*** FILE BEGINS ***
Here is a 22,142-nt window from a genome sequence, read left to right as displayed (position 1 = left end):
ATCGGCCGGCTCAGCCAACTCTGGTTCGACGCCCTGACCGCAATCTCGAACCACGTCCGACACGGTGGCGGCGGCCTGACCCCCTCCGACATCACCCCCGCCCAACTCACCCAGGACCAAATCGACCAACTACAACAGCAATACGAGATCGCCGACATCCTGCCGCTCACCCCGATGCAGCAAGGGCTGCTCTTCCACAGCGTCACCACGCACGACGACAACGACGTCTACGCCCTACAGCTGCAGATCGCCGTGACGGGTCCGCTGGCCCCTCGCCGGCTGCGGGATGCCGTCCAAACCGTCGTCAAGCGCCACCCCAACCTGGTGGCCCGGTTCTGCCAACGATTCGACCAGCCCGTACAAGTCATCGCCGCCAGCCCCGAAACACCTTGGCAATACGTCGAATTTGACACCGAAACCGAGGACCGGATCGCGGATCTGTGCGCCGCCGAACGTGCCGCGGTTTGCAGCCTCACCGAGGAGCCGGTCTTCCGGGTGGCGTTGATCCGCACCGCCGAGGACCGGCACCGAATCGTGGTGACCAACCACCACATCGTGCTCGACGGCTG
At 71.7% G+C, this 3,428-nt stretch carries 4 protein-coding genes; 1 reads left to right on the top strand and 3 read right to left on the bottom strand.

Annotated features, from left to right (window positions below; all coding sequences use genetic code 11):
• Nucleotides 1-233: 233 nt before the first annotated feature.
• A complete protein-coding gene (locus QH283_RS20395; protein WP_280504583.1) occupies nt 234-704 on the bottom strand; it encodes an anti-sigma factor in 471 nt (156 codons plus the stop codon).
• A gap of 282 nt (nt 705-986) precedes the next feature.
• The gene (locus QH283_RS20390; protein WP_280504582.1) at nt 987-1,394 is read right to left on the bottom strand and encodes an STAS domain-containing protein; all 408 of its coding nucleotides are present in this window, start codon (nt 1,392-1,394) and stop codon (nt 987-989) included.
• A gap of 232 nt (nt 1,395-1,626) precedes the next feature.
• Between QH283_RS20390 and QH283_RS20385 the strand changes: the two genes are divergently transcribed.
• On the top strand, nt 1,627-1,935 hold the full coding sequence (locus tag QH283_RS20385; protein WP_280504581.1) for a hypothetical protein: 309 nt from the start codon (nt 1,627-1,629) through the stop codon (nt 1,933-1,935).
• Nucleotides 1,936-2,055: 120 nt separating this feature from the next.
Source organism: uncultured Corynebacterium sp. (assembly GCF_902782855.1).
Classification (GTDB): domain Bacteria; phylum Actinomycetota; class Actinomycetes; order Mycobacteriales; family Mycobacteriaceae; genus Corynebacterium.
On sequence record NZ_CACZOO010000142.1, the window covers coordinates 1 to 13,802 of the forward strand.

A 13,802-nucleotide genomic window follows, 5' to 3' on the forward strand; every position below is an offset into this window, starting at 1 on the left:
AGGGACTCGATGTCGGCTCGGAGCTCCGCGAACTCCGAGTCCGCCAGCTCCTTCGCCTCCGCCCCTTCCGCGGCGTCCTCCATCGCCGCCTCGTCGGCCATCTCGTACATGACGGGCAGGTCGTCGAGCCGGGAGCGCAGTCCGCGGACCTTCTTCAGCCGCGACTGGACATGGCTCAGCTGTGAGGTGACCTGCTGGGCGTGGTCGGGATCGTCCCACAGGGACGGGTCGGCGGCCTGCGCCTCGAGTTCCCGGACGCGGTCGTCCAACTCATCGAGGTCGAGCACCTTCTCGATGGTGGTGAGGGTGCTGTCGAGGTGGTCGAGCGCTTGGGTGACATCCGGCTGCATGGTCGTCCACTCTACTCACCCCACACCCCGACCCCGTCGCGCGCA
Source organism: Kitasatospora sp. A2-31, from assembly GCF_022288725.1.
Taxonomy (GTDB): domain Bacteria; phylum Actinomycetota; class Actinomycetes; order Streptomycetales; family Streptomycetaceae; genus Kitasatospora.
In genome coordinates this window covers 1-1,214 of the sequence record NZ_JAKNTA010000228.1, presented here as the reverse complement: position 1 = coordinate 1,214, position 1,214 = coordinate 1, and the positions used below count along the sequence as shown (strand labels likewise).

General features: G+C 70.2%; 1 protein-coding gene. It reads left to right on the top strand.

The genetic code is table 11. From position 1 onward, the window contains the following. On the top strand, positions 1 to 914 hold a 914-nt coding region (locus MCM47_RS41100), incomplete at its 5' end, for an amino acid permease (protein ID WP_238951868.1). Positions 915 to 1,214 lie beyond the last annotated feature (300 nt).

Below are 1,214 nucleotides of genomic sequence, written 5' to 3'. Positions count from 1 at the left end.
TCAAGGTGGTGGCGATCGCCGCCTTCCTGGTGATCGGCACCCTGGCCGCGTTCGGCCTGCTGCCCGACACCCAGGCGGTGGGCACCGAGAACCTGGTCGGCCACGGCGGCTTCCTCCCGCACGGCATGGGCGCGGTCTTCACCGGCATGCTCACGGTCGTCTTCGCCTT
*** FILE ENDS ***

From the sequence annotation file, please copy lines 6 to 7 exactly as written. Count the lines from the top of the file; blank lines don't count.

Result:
• A complete protein-coding gene (locus QH283_RS20395; protein WP_280504583.1) occupies nt 234-704 on the bottom strand; it encodes an anti-sigma factor in 471 nt (156 codons plus the stop codon).
• A gap of 282 nt (nt 705-986) precedes the next feature.